6′-Methoxy Raloxifene-analog enhances mouse bone properties with reduced estrogen receptor binding

Katherine M. Powell, Alexa P. Brown, Cayla G. Skaggs, Alexis N. Pulliam, Alycia G. Berman, Padmini Deosthale, Lilian I. Plotkin, Matthew R. Allen, David R. Williams, Joseph M. Wallace

Research output: Contribution to journalArticlepeer-review

2 Scopus citations


Raloxifene (RAL) is an FDA-approved drug used to treat osteoporosis in postmenopausal women. RAL suppresses bone loss primarily through its role as a selective estrogen receptor modulator (SERM). This hormonal estrogen therapy promotes unintended side effects, such as hot flashes and increased thrombosis risk, and prevents the drug from being used in some patient populations at-risk for fracture, including children with bone disorders. It has recently been demonstrated that RAL can have significant positive effects on overall bone mechanical properties by binding to collagen and increasing bone tissue hydration in a cell-independent manner. A Raloxifene-Analog (RAL-A) was synthesized by replacing the 6-hydroxyl substituent with 6-methoxy in effort to reduce the compound's binding affinity for estrogen receptors (ER) while maintaining its collagen-binding ability. It was hypothesized that RAL-A would improve the mechanical integrity of bone in a manner similar to RAL, but with reduced estrogen receptor binding. Molecular assessment showed that while RAL-A did reduce ER binding, downstream ER signaling was not completely abolished. In-vitro, RAL-A performed similarly to RAL and had an identical concentration threshold on osteocyte cell proliferation, differentiation, and function. To assess treatment effect in-vivo, wildtype (WT) and heterozygous (OIM+/−) female mice from the Osteogenesis Imperfecta (OI) murine model were treated with either RAL or RAL-A from 8 weeks to 16 weeks of age. There was an untreated control group for each genotype as well. Bone microarchitecture was assessed using microCT, and mechanical behavior was assessed using 3-point bending. Results indicate that both compounds produced analogous gains in tibial trabecular and cortical microarchitecture. While WT mechanical properties were not drastically altered with either treatment, OIM+/− mechanical properties were significantly enhanced, most notably, in post-yield properties including bone toughness. This proof-of-concept study shows promising results and warrants the exploration of additional analog iterations to further reduce ER binding and improve fracture resistance.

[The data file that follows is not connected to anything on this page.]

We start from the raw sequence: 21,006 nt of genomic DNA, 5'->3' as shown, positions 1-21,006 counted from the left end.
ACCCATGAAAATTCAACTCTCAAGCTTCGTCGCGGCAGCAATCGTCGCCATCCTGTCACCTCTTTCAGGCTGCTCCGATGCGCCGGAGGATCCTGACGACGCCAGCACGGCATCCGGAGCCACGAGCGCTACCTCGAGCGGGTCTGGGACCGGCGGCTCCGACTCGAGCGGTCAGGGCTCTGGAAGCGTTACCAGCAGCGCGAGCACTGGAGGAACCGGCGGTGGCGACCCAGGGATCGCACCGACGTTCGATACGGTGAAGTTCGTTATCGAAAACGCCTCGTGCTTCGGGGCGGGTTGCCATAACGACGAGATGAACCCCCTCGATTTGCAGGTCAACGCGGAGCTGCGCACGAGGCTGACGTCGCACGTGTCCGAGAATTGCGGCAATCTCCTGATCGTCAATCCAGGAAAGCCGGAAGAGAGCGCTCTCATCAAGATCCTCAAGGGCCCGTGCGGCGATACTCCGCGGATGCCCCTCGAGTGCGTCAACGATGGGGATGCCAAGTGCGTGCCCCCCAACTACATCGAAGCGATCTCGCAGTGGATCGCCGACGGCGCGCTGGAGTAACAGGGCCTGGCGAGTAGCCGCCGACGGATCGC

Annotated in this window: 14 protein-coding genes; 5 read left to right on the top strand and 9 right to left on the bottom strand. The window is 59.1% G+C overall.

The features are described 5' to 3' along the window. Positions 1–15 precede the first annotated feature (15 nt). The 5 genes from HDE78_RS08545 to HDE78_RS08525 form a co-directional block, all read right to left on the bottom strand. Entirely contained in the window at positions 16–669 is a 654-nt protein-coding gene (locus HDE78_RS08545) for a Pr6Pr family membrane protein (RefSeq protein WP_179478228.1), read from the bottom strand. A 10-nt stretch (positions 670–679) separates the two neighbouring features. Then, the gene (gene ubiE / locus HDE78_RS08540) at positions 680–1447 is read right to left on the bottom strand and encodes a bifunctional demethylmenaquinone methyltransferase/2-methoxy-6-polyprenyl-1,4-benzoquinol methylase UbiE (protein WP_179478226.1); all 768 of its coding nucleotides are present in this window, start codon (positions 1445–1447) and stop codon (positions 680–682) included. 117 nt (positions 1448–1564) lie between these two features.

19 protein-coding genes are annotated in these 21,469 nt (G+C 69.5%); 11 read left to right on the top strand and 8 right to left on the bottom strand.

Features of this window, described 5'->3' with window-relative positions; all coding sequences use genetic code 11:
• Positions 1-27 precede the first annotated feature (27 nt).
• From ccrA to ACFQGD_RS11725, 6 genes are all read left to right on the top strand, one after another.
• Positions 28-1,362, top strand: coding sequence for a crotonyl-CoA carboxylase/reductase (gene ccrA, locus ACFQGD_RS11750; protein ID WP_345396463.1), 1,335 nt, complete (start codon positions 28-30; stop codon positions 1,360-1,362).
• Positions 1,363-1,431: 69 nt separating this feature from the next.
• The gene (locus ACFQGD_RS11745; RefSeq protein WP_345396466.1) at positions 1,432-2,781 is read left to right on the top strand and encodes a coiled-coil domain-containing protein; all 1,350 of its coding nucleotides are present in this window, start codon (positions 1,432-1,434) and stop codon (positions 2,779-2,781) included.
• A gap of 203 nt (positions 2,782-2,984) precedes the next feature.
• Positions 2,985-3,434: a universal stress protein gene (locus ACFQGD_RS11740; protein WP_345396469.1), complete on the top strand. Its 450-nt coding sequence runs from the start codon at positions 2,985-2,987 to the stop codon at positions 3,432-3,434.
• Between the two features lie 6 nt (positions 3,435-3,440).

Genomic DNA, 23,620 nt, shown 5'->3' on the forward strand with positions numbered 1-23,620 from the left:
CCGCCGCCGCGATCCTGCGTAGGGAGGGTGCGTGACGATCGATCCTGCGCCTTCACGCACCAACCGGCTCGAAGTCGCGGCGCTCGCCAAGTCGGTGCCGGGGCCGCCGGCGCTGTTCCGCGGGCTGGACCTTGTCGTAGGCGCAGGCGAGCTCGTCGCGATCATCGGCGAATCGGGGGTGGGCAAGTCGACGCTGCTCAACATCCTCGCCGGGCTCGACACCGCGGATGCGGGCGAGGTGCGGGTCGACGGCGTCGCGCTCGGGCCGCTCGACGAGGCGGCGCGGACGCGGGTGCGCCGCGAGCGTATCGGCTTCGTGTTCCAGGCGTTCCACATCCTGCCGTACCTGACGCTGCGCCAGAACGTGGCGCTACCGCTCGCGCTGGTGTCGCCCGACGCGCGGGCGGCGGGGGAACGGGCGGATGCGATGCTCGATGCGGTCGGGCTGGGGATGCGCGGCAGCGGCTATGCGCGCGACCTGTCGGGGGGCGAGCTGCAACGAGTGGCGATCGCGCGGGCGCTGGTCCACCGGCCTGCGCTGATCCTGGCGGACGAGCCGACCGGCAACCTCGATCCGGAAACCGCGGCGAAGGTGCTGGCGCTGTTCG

Original languageEnglish (US)
Article number100246
JournalBone Reports
StatePublished - Jun 2020


  • Bone mechanics
  • Bone quality
  • Osteogenesis Imperfecta
  • SERM

ASJC Scopus subject areas

  • Endocrinology, Diabetes and Metabolism
  • Orthopedics and Sports Medicine

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